I’d argue that it cannot be anything else than the type of the SSA value you take as operand. While it may not make sense in OpenMP context to have a value with non-referential semantics be shared (since SSA values are not variables and cannot be assigned), we should not unnecessarily restrict the dialect. More importantly, OpenMP lives in core MLIR and should not be anyhow bound to FIR. I would suggest these clauses to accept any type since it cannot know whether a type defined in an external dialect has reference semantics (unless we implement something like type interfaces). This way, you can introduce OpenMP around FIR types, then lower FIR to Standard if you want. I would place the limitation into the conversion: the conversion from the OpenMP to the LLVM dialect can only support standard memrefs; it is up to the user to ensure that their types are converted to memrefs if they want to use the conversion to LLVM (they may decide to, e.g., emit C instead).

Variadic operands seems better suited. With tuples, you would have to also introduce tuple packing/unpacking operations. We used that for gpu.launch back in the day where it required explicilt argument forwarding and it worked just fine.

I’d rather suggest to look into the Loop dialect. GPU reduction ops are specific to GPU :slight_smile:

This seems like a transformation or a canonicalization pattern, which is orthogonal from the op definition itself.

It sounds like the synchronization can be included in the semantics of the openmp.parallel operation. The built-in semantics of a region is that the terminator can transfer the control back to the enclosing operation. The operation can than require that all parallel executions of a region did so before transferring the control to its control-flow successor.

This sounds frontend-specific. Generally, we encourage optimizing transformations to happen within MLIR. I heavily discourage non-trivial transformations when translating the MLIR LLVM dialect to LLVM IR.

If you need to model the explicit private clause in the input code, I would suggest to directly construct the corresponding IR.

Similarly to canonicalization above, I would suggest to consider transformations later, unless they affect the structure of the operation. On a side note, we have a small pass that inlines constants and some other non-side-effecting operations into gpu.launch. It would make sense to generalize it.

Thanks @ftynse as always for the helpful comments.

Yes, we would also like to keep it generic and composable. Thanks for this point about using any type and placing restrictions during the conversion process. I was a bit confused about where to place the restrictions.

Thanks, we will investigate and switch to variadic operands if possible. I was aware of the segment mechanism through some other discussion in discourse but I guess the documentation page for variadic operands is a bit incomplete in this regard. The documentation currently says most operations have no variadic operands or just one operand.

:slight_smile: Sure.

Where can this requirement for all parallel executions be enforced? Do you mean here that all control flow paths in the region should have this property? And are you also saying that this will be the default behaviour? I had to add a terminator operation to avoid. Are you suggesting here that this terminator should be placed on all control paths as the last operation. Is the property of transferring control back to the enclosing operation the default behaviour of a terminator operation that we add? Is this different for functions and operations?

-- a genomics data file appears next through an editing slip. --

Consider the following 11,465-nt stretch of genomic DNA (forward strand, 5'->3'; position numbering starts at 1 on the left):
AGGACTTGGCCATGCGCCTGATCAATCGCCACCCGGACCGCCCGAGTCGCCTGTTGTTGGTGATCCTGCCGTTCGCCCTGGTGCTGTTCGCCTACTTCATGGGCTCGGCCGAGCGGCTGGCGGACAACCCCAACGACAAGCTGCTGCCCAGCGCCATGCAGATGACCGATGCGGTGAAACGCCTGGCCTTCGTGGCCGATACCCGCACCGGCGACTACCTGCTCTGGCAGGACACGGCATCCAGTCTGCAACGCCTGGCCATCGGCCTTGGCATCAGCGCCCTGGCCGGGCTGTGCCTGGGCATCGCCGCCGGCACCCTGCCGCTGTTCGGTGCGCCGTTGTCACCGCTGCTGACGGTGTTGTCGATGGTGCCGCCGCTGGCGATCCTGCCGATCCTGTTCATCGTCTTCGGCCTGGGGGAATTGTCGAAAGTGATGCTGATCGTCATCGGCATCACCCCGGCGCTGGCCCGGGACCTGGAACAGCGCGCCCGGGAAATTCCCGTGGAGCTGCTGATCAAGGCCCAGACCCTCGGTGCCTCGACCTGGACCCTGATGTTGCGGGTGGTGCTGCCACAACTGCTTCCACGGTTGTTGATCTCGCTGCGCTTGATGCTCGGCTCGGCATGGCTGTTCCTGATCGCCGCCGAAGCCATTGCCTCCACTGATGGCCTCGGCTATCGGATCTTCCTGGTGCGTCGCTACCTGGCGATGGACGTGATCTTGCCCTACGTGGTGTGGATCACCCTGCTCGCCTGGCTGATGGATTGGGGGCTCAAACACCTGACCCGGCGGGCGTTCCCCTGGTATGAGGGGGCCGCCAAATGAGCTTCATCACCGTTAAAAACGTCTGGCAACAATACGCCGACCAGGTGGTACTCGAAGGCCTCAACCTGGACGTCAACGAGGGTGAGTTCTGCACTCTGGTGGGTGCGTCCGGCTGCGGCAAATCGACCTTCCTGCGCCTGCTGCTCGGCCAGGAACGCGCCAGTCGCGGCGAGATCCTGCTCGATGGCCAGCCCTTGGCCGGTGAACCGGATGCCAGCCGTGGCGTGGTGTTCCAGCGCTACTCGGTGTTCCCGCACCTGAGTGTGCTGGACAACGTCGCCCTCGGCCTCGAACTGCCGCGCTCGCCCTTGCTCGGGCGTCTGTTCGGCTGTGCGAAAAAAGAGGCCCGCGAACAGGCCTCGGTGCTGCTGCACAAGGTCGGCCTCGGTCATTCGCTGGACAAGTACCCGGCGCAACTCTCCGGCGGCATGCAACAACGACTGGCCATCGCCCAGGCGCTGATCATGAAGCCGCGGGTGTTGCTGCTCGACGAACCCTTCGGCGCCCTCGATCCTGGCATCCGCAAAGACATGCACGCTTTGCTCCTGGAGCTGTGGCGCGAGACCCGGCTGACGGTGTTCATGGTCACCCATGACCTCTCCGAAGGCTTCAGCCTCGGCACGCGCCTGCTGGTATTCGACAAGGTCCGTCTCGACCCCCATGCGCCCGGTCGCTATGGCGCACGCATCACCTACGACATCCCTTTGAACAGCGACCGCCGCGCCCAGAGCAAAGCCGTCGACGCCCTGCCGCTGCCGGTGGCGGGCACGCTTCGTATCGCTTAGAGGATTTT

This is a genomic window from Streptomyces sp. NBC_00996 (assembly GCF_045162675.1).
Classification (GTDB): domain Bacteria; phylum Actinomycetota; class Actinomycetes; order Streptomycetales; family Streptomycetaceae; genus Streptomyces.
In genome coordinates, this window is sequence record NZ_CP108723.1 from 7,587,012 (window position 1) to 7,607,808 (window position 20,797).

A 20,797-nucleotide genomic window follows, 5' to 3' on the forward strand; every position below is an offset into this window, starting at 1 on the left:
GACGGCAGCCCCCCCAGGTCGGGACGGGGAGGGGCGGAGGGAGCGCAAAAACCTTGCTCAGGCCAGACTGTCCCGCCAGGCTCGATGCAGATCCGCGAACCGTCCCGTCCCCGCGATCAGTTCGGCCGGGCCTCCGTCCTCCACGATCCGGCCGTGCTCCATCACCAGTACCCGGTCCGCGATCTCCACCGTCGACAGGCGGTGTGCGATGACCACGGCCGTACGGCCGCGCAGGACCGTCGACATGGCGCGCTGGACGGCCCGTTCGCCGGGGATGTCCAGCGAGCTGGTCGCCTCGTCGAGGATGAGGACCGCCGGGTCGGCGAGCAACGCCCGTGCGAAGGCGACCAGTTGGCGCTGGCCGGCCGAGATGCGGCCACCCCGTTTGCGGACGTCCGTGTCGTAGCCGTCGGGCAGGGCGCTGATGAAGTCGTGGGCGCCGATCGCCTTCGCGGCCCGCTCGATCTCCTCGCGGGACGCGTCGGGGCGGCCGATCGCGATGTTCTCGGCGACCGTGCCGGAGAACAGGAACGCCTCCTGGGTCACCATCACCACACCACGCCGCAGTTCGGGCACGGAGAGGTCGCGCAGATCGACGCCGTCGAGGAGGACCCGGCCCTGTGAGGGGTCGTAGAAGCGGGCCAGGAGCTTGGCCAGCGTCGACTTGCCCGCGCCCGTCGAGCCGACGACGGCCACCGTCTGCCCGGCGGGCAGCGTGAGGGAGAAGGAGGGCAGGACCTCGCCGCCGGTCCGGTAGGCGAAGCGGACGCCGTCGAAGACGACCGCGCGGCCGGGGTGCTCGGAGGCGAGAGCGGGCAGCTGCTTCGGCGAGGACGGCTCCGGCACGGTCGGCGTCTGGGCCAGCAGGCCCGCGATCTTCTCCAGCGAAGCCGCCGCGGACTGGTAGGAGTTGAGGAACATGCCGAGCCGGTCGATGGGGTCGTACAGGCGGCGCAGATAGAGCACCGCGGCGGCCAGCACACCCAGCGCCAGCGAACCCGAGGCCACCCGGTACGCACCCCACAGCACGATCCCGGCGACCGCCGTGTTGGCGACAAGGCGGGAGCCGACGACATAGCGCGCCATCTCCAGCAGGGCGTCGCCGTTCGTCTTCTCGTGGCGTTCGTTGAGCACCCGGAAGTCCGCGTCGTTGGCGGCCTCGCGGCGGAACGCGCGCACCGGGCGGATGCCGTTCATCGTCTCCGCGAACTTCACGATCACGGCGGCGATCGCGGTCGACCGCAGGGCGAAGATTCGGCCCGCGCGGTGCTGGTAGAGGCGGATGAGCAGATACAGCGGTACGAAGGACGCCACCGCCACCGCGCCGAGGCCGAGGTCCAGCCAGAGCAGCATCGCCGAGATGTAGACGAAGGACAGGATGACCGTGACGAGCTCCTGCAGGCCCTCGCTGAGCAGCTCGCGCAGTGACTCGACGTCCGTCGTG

The reason for including it here was for us to implement and ensure/convince ourselves that the way we have defined the operation does not affect the ability to perform transformations optimisations.

I have made a note of this. And we will definitely consider generalizing it for our use.

Ping @antiagainst

I’m not sure I completely understand what you need here. My understanding is that OpenMP parallel mandates implicit synchronization of all threads at the end of the parallel region. My proposition is to model to embed that into the semantics of omp.parallel directly. That is, the semantics of omp.parallel operation is that it executes the attached in parallel by several threads and waits for all threads to exit the region before the omp.parallel operation is considered “executed completely”. This way, you don’t have to attach any special semantics to terminators inside omp.parallel, and you can “exit” from the region in several places.

See https://mlir.llvm.org/docs/LangRef/#control-flow for the relation between terminators and enclosing operations. In short, a terminator can either transfer control to another block, or transfer it to the operation to which the immediately enclosing region is attached. For OpenMP, the latter makes most sense. You can have multiple terminators that transfer the control back to the immediately enclosing omp.parallel and omp.parallel does the synchronization.

Now that I think about it, you may also want to consider what you do in case of nested omp.parallel.

I totally agree with the motivation! It’s more about making sure we don’t block the introduction of the operation on transformation being developed.

Don’t hesitate to ping me or @herhut on this.

Is this work still in progress? What is the status?

This is still win progress. Don’t know about the current status. Probably @kiranchandramohan can have a better answer.

Yes, we have updated the prototype to use variadic operands. Will be making a review in phabricator soon.

Thanks @clementval.

@kiranchandramohan Sorry for the late. reply . I was expecting update on my e-mails but did not get any. I am looking into how the DNN computational graph can be ported to OpenMP runtime for portability and efficient resource utilization especially. after OpenMP 5.0 support for various offloading strategies. Are you looking also in this direction?

Thanks @abidmalikwaterloo, Our primary interest is support for OpenMP in the Flang Fortran Frontend of LLVM.